As more people filed into the meeting room in Town Hall on Wednesday night, the excitement became palpable as the results from the board of education election came pouring in district by district.
By the time the last person had left, the board had three new members and the district had a passed budget pending the official certification of the ballots.
When the board meets for the first time on May 11, it looks as though Al Miller and John Van Noy will be among the new members, while Stephen M. Levine will be returning for another term, having previously served on the board.
Of the 33,279 registered voters on the books for the township as of Wednesday night, 5,794, or just over 17 percent, turned out to vote in the elections. Out of that total Van Noy was the leading vote getter with a total of 2,668 pending the official certification. He was followed by Levine who received 2,612 votes and Miller with 2,601.
Miller said after seeing the results tallied that he was "excited" to serve on the board. "I'm ready to get on the road to start working for the students, the staff and the taxpayers of the district," he said. One of his goals is to keep flat tax levy budgets the norm in the district, similar to the one that was put forward this year.
Having served as president of some parent teacher organizations in the town, Miller said he was looking forward to being able to help on the district-wide level. "Now I will be able to make decisions and impact the students and taxpayers as a whole district instead of just at my individual school," he said.
Van Noy, who currently serves as the chairman of the zoning board, said he was "humbled," by his election to the board of education. In fact, with numbers coming in so quickly from polling places around the town, Van Noy said at first he did not even realize he had won.
Having gone through an intense campaign season to get elected, Van Noy said that while he was disappointed one of his running mates did not win, he was glad Miller did. "I hope to bring to the table 34 years of experience and serving the community," he said. "I really know the community and perhaps together we can provide an equitable balance for all."
After doing some preliminary research, Van Noy said he believes he can keep his seat on the zoning board after he joins the board of education. "I'll see whatever the zoning board would like and leave it to them," he said. Because the zoning board is more of a governmental body, Van Noy said he he said been assured that there is no conflict of interest between the positions.
With three new members of the board, Van Noy said he believes there could be a new approach when they meet next month. "It will be a difference in the majority, or what is perceived as the majority," he said. "I think the mindset will be, lets take a fresh look at things. That was part of our hope that would take place and that's what we wanted to do."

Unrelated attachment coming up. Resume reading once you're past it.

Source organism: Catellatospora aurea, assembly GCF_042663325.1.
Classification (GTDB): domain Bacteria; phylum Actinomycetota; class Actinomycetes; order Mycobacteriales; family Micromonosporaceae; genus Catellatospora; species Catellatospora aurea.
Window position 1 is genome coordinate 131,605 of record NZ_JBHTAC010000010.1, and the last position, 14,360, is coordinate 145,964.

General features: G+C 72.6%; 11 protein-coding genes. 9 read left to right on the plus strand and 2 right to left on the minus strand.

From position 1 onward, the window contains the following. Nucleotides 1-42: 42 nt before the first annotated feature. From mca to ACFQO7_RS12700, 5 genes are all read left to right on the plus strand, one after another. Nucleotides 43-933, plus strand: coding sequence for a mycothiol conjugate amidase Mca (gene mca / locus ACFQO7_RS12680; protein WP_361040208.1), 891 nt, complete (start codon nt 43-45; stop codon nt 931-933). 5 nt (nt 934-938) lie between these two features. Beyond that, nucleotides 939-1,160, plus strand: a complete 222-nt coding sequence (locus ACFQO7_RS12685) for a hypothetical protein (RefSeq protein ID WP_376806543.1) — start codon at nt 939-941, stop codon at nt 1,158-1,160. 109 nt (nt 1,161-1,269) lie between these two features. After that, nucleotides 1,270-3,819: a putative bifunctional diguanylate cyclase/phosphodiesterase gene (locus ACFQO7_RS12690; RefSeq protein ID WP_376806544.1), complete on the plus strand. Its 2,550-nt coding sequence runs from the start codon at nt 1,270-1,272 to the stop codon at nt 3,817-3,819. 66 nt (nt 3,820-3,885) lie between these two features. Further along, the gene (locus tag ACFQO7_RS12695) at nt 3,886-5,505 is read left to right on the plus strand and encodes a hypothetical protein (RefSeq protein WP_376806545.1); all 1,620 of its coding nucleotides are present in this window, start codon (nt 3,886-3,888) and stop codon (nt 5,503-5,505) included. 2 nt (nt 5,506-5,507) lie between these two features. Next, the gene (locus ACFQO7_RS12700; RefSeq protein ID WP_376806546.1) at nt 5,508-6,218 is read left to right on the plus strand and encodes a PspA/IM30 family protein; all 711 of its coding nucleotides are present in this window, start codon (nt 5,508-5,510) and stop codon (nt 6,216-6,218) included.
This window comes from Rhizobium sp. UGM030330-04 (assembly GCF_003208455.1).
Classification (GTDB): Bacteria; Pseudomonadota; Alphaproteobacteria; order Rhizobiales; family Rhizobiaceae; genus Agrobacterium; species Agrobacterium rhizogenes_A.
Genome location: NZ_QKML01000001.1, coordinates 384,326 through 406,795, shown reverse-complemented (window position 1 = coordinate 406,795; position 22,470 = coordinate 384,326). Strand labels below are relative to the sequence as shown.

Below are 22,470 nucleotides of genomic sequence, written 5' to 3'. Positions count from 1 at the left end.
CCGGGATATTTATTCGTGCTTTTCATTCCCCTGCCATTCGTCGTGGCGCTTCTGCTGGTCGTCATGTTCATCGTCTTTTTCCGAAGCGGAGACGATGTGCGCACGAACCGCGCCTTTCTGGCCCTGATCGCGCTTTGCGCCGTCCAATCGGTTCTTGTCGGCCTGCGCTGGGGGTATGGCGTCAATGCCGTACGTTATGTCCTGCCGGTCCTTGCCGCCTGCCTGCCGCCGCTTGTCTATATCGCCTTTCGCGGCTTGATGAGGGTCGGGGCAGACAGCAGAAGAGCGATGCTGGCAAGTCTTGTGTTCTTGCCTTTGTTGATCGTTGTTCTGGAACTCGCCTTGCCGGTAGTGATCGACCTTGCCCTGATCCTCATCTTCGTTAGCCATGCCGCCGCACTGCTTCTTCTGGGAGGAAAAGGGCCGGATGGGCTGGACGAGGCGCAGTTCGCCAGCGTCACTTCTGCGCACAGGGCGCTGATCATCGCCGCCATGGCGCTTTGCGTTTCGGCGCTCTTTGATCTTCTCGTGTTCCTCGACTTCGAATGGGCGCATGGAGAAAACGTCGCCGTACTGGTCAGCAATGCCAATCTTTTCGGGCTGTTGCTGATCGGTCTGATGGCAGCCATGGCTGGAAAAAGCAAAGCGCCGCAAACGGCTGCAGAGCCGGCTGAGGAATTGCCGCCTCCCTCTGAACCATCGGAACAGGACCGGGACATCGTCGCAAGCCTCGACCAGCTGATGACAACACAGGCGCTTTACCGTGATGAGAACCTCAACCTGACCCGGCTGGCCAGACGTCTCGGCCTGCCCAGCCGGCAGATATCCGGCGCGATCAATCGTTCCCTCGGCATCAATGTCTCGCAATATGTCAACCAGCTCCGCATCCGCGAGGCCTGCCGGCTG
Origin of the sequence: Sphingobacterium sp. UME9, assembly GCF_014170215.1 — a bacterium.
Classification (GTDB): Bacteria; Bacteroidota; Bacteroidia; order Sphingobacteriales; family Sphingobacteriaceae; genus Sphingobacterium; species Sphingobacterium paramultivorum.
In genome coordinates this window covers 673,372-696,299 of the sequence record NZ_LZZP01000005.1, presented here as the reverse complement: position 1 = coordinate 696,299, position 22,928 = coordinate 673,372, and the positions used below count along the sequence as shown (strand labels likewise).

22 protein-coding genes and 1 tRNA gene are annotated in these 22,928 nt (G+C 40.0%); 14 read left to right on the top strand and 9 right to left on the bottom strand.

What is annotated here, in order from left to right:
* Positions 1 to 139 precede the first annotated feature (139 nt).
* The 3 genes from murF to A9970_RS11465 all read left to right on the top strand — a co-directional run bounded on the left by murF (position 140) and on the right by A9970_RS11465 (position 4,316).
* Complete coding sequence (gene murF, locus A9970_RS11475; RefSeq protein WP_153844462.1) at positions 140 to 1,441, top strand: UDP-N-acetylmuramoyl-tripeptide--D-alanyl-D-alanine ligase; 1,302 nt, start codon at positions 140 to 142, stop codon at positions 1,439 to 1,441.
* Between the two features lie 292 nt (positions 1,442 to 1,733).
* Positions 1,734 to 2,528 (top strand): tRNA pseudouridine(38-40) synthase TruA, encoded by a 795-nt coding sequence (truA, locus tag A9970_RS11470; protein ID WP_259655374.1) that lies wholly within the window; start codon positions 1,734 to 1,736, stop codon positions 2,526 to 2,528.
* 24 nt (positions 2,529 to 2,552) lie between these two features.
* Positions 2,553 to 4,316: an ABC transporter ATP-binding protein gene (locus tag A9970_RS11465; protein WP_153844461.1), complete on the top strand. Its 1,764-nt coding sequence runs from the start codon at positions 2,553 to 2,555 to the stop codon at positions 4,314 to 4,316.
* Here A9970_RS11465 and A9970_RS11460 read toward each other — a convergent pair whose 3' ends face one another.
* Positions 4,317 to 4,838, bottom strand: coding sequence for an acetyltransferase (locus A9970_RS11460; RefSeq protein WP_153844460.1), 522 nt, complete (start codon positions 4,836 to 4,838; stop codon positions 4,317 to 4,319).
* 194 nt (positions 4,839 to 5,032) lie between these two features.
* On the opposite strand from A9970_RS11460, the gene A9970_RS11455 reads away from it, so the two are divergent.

If the election results are certified, Van Noy said he is looking forward to working with and learning from the current members of the board going forward.
The third winner, Levine, could not be reached for comment on Wednesday night.
The two incumbents running to hold their seats were Sherry Roses and Gene Tanala. Of the two, Roses received the most votes with 2,578, putting her just 23 votes behind Miller. Tanala meanwhile finished in a dead heat with Zig Panek with 2,562 votes. The third seat on the board was up for grabs as David Flaherty opted to not seek another term.
As the night went on, the one thing the people in the room seemed almost unanimously agreed upon was their hope that the budget would pass. With each district that reported, that hope became more of a reality and by the time the night was done, the voters had passed the budget by an impressive margin. The final tally had 3,358 people vote in favor of the budget, while 2,585 voted against.
Board Administrator Ronald Sanasac said that he had been optimistic that the budget would pass and was pleased to see that it did. The proposed budget has a flat tax levy from last year and also reinstated some positions that had been cut in the past. It also eliminated the pay to play structure at the middle school level for the athletic and co-curricular activities.
Because of the work put into the process, Sanasac said it was good to see the community support the effort. "We put forward a very frugal, very prudent budget and I look forward to implementing it," he said. "It was tight to begin with. We worked hard to get to the point where we could have a flat tax levy."
Had the budget not passed, Sanasac said it could have been a very difficult situation for the district. "It would have been difficult to sustain cuts from the council if we had to go in front of them," he noted.
The numbers were similar when it came to the Freehold Regional High School District budget, as 3482 votes were cast in favor of the budget, while 2478 voted against. That budget passed as well.